Hollywood North – BC’s Favourite Feature Film Locations

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There’s good reason why Vancouver is honoured with such a glamourous pseudonym. After all, it has been a filmmaking centre for almost a century.

In 1910, the Edison Manufacturing Company shot two films – the Cowpuncher’s Glove and The Ship’s Husband. The rest, as they say, is history. Today, the province of British Columbia hosts more than half of Canada’s total foreign production slate and is North America’s third largest film production centre behind Los Angeles and New York. But what makes this such an attractive place to shoot? There’s the short 3-hour plane ride from LA and of course the tax breaks… but it’s the myriad of amazing location options that keep Hollywood coming back for more. And it’s this continual support from the heavy-hitters south of the border that has helped nurture Vancouver’s own industry. Bridge Studios in the metropolitan Vancouver township of Burnaby not only has one of the biggest special effects stages on the continent but has also been responsible for such TV shows and feature films as Black Christmas and the award-winning hit, Juno. Vancouver is also home to the world-acclaimed Vancouver International Film Festival and the Vancouver Film and Television Forum. But we digress. The key is still location, location, location. And you might be surprised just how many productions call this their home. Your next trip to Vancouver you might find yourself walking through some of your favourite movies…

Most people are familiar with Vancouver’s flagship shows such as 21-Jump Street, The X-Files, Smallville and Supernatural, but not many people realize that they’re taking a behind-the-scenes tour as soon as they step off the plane. Vancouver International Airport (YVR) has served as the set for movies such as Final Destination, The Cleaner, Firewall, The Sisterhood of the Travelling Pants and Fantastic Four: Rise of the Silver Surfer as well as the hit TV show, The L Word.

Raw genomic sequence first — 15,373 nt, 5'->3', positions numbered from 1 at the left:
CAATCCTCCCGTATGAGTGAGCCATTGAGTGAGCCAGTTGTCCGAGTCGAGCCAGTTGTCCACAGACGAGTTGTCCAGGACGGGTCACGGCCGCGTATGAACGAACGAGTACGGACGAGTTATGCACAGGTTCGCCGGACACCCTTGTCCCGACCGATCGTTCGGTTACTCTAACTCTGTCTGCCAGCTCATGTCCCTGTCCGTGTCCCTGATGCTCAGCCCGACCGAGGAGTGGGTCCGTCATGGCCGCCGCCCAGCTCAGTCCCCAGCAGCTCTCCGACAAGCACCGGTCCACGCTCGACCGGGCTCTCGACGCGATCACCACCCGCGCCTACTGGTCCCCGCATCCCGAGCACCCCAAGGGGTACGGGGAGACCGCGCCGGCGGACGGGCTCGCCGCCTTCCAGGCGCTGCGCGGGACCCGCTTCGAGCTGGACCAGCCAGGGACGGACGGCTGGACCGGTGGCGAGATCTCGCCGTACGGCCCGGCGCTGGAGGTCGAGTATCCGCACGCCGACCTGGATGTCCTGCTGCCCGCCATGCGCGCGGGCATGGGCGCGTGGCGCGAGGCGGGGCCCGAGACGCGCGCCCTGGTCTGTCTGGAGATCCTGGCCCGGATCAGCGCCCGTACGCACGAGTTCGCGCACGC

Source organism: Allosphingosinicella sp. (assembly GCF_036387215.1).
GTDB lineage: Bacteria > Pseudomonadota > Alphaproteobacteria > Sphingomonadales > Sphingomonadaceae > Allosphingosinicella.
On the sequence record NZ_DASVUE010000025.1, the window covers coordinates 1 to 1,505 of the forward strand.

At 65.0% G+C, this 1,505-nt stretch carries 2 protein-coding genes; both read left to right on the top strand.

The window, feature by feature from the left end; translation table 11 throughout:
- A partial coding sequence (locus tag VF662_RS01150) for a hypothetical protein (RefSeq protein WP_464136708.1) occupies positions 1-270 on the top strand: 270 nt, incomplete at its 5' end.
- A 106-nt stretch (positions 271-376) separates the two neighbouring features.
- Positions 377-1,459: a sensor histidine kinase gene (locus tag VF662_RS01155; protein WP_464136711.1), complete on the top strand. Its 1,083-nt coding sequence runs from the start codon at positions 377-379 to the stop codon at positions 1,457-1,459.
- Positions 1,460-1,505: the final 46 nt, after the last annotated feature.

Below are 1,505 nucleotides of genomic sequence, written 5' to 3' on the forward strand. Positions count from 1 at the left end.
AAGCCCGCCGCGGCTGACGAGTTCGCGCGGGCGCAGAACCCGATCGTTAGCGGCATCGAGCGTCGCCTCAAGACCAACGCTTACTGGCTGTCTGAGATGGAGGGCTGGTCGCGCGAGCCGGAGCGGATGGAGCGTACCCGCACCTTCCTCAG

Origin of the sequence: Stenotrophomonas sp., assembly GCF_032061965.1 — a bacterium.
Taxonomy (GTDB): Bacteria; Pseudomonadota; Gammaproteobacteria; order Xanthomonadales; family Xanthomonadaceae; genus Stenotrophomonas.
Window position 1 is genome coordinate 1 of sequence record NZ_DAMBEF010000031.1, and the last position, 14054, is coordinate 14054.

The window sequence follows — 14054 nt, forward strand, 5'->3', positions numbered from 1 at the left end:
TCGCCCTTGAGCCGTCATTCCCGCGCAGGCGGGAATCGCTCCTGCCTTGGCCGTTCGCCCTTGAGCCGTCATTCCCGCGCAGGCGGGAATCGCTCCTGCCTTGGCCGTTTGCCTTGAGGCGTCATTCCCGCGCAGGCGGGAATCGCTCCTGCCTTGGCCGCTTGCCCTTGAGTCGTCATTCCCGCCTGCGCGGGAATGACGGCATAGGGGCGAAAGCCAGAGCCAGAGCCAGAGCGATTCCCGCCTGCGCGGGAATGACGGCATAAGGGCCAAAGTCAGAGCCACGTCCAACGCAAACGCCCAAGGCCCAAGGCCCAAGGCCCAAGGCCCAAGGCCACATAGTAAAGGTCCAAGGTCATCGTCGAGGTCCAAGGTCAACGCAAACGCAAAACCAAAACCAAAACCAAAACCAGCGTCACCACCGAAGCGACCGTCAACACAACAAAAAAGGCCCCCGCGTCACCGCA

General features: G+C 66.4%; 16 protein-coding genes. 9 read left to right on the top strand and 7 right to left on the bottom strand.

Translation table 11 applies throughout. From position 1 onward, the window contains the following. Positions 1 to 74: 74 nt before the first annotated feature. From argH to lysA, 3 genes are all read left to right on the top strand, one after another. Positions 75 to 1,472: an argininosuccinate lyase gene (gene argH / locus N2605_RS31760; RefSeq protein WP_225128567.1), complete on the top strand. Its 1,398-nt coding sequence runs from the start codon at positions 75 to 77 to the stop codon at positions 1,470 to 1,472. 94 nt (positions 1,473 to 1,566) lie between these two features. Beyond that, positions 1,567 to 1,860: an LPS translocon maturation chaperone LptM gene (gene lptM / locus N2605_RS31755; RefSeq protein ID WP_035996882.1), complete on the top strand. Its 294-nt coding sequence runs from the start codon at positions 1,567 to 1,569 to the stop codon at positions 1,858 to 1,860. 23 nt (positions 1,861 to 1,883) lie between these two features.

BC Place is the 60 thousand-seater stadium on the downtown shores of False Creek. This unmistakable white domed structure has played host to regional and international sport events as well as trade shows and super-concerts. But unknown to most, it has also factored in favourite films such as Paycheck, Butterfly on a Wheel, Two for the Money and The Fantastic Four. Mere blocks away is Vancouver’s Chinatown – the second largest of its kind in North America behind San Francisco. And with the colourful shops, open-air markets and attractions such as the Han Dynasty Bell in Shanghai Alley and the Dr. Sun Yat Sen Classical Chinese Garden, it’s easy to see why this would be a favourite with location scouts. You might recognize this unique corner of the city in films such as Killer Instinct, X-Men: The Last Stand, Rumble in the Bronx and Unforgettable.

Vancouver’s Anglo Olde Towne has seen its fair share of action, too. The character buildings and cobbled streets of Gastown have attracted more than just tourists cameras over the years. See if you recognize anything familiar in Catwoman, I, Robot, Legends of the Fall, Romeo Must Die and the immortal kids’ classic, The NeverEnding Story. Vancouver’s new neighbourhoods have seen their fair share of the spotlight, too. The uber-trendy condo and brewpub neighbourhood of Yaletown has featured in such films as 88 Minutes, Good Luck Chuck, Rumble in the Bronx and the TV series Stargate SG-1. Spending a cultured day at the Vancouver Art Gallery? So did the cast and crew of The Core, The Deal, Scooby-Doo 2: Monsters Unleashed and Night at the Museum.